current status of the Dissemination Board
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This article is written by Shreyak Patnaik, a third-year student studying at Symbiosis Law School, Hyderabad. The article deals with the Dissemination Board of Stock exchange and the procedure for trading on it. 


In India, there are two types of stock exchanges a public company would be listed in, and therefore, two types of stock exchanges you as an investor would be a part of. A National Stock Exchange and a Regional Stock Exchange. The National Stock Exchange (NSE) and the Bombay Stock Exchange (BSE) are the only two stock exchanges with nationwide operations and to be in their listings, a company has to have shares worth 10 crores to offer in the primary market (shares worth three crores if its an FPO).

But other than that, there also exist regional stock exchanges with operations of a much-limited scope. While the threshold is lower, these stock exchanges also run the risk of going non-operational. So on the occasion, a stock exchange does go non-operational or de-recognised, what happens to the companies exclusively listed in those exchanges? What happens to the shareholders of those companies? 

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By a circular dated May 30th, 2012, SEBI provided the derecognised/exiting exchanges, the companies exclusively listed in those exchanges, and the shareholders of those companies with a somewhat of an exit strategy.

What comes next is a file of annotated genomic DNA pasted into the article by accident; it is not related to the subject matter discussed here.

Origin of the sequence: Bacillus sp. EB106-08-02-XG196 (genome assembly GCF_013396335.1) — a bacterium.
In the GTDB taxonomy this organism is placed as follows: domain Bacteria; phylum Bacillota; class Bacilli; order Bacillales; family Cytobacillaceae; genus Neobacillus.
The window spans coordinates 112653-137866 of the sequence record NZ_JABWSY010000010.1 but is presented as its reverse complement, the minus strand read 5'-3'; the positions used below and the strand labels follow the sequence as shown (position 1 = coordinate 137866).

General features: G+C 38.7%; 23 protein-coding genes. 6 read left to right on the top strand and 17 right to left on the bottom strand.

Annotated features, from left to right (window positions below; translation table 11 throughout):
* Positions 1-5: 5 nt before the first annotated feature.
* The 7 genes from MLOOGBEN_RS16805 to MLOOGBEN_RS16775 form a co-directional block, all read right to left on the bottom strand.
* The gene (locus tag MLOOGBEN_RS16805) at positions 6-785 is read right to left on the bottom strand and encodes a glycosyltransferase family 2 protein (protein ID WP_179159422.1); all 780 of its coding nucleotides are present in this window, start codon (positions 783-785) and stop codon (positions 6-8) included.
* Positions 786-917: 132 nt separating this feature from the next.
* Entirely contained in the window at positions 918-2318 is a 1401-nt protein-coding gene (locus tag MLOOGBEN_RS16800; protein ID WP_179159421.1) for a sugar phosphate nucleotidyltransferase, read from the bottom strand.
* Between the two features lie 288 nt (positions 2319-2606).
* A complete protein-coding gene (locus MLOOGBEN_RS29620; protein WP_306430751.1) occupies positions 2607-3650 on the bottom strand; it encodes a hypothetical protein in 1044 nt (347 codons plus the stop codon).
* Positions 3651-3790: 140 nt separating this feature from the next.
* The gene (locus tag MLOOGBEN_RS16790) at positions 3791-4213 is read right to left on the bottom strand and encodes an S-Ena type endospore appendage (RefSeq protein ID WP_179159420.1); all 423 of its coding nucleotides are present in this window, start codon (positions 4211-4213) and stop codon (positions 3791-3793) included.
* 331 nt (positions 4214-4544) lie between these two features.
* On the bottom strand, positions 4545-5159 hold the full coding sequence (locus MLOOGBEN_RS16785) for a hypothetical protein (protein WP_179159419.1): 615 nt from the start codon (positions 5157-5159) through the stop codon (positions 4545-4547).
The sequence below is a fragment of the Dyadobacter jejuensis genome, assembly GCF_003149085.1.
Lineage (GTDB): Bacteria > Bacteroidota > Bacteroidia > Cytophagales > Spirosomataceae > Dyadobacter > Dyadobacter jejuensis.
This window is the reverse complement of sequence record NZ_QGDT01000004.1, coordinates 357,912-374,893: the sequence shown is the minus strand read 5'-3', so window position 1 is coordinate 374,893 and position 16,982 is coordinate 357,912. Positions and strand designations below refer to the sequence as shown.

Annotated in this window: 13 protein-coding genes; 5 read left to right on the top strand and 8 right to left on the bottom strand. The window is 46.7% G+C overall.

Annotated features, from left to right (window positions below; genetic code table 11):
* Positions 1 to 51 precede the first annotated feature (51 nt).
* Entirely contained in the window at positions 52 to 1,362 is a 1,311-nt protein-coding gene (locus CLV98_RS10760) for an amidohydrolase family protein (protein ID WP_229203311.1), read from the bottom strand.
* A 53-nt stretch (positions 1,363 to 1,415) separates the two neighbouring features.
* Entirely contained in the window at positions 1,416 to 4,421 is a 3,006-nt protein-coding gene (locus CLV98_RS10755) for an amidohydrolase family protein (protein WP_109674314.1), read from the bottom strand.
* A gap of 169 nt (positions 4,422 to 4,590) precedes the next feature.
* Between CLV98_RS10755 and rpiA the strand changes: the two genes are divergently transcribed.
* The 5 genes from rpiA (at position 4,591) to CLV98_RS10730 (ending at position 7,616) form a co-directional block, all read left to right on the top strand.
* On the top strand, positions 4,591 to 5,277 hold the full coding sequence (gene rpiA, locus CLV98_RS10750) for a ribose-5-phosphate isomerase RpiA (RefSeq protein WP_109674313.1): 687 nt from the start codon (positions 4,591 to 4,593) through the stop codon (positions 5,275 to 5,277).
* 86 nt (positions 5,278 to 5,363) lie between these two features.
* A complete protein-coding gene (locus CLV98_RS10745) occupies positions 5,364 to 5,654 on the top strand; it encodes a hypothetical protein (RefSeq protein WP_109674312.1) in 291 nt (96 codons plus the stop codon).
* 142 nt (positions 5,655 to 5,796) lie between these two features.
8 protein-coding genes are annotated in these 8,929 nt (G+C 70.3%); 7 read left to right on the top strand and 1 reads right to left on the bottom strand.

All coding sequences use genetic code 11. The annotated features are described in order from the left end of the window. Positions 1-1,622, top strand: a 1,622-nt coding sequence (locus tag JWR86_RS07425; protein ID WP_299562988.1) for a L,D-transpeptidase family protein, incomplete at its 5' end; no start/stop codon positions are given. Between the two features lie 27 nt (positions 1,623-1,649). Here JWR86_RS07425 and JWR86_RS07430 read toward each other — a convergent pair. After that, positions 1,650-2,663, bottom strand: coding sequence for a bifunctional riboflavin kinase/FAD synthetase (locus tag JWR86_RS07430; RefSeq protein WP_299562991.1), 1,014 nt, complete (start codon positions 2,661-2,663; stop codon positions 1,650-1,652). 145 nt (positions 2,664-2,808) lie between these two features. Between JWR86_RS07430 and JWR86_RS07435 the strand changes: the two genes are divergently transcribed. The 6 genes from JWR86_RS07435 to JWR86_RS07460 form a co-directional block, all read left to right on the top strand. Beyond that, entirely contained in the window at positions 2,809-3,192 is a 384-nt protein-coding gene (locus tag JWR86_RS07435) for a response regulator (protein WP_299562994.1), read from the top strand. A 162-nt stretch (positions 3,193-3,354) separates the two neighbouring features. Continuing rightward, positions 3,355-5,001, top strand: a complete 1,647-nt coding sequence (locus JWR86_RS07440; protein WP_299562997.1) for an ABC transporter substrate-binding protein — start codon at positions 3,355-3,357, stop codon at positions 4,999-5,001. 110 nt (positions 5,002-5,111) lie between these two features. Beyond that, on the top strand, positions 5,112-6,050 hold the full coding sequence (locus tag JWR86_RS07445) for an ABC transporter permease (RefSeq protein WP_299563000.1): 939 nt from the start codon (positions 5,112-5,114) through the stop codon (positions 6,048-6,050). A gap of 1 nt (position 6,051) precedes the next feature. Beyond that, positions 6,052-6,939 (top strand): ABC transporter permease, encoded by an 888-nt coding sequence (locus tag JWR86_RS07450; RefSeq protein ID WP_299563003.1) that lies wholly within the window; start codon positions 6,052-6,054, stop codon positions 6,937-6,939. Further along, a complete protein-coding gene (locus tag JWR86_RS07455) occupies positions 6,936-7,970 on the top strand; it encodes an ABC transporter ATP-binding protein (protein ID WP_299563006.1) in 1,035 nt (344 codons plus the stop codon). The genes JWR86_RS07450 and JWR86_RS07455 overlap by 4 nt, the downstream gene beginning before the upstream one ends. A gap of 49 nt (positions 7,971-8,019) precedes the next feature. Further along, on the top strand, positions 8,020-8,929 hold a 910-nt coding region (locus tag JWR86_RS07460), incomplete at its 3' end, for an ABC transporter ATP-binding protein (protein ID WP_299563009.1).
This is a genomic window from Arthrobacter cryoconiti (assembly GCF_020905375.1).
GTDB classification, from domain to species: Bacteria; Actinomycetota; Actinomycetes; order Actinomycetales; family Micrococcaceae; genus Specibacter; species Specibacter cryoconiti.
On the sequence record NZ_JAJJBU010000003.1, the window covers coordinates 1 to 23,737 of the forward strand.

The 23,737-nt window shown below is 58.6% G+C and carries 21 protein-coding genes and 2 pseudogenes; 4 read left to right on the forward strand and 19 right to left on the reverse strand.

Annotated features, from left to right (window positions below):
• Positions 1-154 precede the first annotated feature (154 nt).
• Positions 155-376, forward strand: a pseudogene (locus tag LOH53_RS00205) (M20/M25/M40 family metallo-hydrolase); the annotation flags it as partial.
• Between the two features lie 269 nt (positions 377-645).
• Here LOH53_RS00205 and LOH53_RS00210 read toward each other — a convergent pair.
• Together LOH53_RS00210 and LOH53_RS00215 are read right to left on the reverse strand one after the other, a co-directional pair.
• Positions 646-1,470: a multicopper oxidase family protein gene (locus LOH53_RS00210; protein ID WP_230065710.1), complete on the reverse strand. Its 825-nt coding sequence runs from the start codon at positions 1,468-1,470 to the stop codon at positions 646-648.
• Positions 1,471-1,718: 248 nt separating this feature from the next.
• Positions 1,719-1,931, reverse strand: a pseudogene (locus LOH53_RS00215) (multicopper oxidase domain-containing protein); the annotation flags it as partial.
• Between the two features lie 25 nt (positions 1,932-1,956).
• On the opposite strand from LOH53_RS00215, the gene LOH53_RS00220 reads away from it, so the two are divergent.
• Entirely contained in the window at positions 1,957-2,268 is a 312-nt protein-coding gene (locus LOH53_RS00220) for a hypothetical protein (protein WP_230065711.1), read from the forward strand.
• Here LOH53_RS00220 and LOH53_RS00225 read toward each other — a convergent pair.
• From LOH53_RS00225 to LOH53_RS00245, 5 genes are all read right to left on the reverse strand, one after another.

And thus, the Dissemination Board was born. 

What is the Dissemination Board of stock exchange?

A perusal of any dictionary will give you the meaning of dissemination to be to spread something or give something out, especially information, and that’s exactly what the Dissemination Board does. 

On derecognition, the exiting stock exchange has an option to enter into an agreement with the national exchange (Click here to see what an agreement between the NSE and an exiting regional stock exchange looks like). By way of the agreement, the National exchange agrees to put out information regarding the shares of the company listed in the exiting stock exchange on a place called the Dissemination Board where buyers and sellers can deal in those shares. For the services of the national exchange, the regional stock exchange pays a prescribed fee mentioned in the agreement and provides the national exchange with a list of the eligible companies for the DB and the list is accordingly displayed online in the sites of the National Stock exchanges. 

The online portals for the two dissemination boards run by the two national exchanges are mentioned here: 

For Dissemination Board of the National Stock Exchange, click here

For Dissemination Board of the Bombay Stock Exchange, click here 

What does the Dissemination Board do? 

Essentially, the Dissemination Board can be considered somewhat of a demotion wherein the shares of the company who were in the derecognised Stock exchange are shifted to a different forum, outside the purview of the traditional stock exchange, for being traded. So those shares are not taken out of existence, they still exist to be purchased or sold, just on a different platform. All the information of all those companies is listed on Dissemination Board wherein the sellers and the buyers place their bids and offers, through registered trading members of the stock exchange.

The Dissemination Board is hosted in the capital market segment of the Stock exchange and is open to all registered trade members to participate in. An investor will not be able to participate in the trades of the shares on the board without a registered trade member
               Click Above

Who controls the trades happening on the Dissemination Board?